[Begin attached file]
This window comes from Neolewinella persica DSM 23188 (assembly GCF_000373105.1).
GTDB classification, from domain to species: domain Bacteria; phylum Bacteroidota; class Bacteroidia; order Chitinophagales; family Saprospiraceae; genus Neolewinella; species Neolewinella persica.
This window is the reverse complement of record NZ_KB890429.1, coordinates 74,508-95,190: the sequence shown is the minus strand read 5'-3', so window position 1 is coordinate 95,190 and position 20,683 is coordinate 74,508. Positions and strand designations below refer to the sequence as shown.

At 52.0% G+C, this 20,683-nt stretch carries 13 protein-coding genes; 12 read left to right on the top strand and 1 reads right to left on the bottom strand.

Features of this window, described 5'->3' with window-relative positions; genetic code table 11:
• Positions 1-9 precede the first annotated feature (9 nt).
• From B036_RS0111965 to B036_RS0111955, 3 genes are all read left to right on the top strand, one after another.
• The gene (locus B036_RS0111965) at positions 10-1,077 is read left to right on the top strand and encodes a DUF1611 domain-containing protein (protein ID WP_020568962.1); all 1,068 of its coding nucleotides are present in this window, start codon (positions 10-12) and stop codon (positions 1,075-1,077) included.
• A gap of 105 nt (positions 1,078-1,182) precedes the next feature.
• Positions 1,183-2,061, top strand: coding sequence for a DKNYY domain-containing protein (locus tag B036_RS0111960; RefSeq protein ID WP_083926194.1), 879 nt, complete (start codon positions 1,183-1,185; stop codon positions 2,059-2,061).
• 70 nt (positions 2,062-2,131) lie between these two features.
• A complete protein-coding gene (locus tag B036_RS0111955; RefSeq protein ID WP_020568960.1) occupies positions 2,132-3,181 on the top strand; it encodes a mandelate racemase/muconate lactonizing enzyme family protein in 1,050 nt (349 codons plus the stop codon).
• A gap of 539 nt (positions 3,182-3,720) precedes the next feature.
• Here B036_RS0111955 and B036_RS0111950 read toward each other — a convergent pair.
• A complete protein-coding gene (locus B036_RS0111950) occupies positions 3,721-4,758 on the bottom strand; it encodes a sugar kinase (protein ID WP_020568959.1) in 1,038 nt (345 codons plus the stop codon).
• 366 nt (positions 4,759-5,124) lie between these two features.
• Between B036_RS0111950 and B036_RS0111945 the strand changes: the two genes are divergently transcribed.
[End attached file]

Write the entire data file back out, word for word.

This window comes from Neolewinella persica DSM 23188 (assembly GCF_000373105.1).
GTDB classification, from domain to species: domain Bacteria; phylum Bacteroidota; class Bacteroidia; order Chitinophagales; family Saprospiraceae; genus Neolewinella; species Neolewinella persica.
This window is the reverse complement of record NZ_KB890429.1, coordinates 74,508-95,190: the sequence shown is the minus strand read 5'-3', so window position 1 is coordinate 95,190 and position 20,683 is coordinate 74,508. Positions and strand designations below refer to the sequence as shown.

At 52.0% G+C, this 20,683-nt stretch carries 13 protein-coding genes; 12 read left to right on the top strand and 1 reads right to left on the bottom strand.

Features of this window, described 5'->3' with window-relative positions; genetic code table 11:
• Positions 1-9 precede the first annotated feature (9 nt).
• From B036_RS0111965 to B036_RS0111955, 3 genes are all read left to right on the top strand, one after another.
• The gene (locus B036_RS0111965) at positions 10-1,077 is read left to right on the top strand and encodes a DUF1611 domain-containing protein (protein ID WP_020568962.1); all 1,068 of its coding nucleotides are present in this window, start codon (positions 10-12) and stop codon (positions 1,075-1,077) included.
• A gap of 105 nt (positions 1,078-1,182) precedes the next feature.
• Positions 1,183-2,061, top strand: coding sequence for a DKNYY domain-containing protein (locus tag B036_RS0111960; RefSeq protein ID WP_083926194.1), 879 nt, complete (start codon positions 1,183-1,185; stop codon positions 2,059-2,061).
• 70 nt (positions 2,062-2,131) lie between these two features.
• A complete protein-coding gene (locus tag B036_RS0111955; RefSeq protein ID WP_020568960.1) occupies positions 2,132-3,181 on the top strand; it encodes a mandelate racemase/muconate lactonizing enzyme family protein in 1,050 nt (349 codons plus the stop codon).
• A gap of 539 nt (positions 3,182-3,720) precedes the next feature.
• Here B036_RS0111955 and B036_RS0111950 read toward each other — a convergent pair.
• A complete protein-coding gene (locus B036_RS0111950) occupies positions 3,721-4,758 on the bottom strand; it encodes a sugar kinase (protein ID WP_020568959.1) in 1,038 nt (345 codons plus the stop codon).
• 366 nt (positions 4,759-5,124) lie between these two features.
• Between B036_RS0111950 and B036_RS0111945 the strand changes: the two genes are divergently transcribed.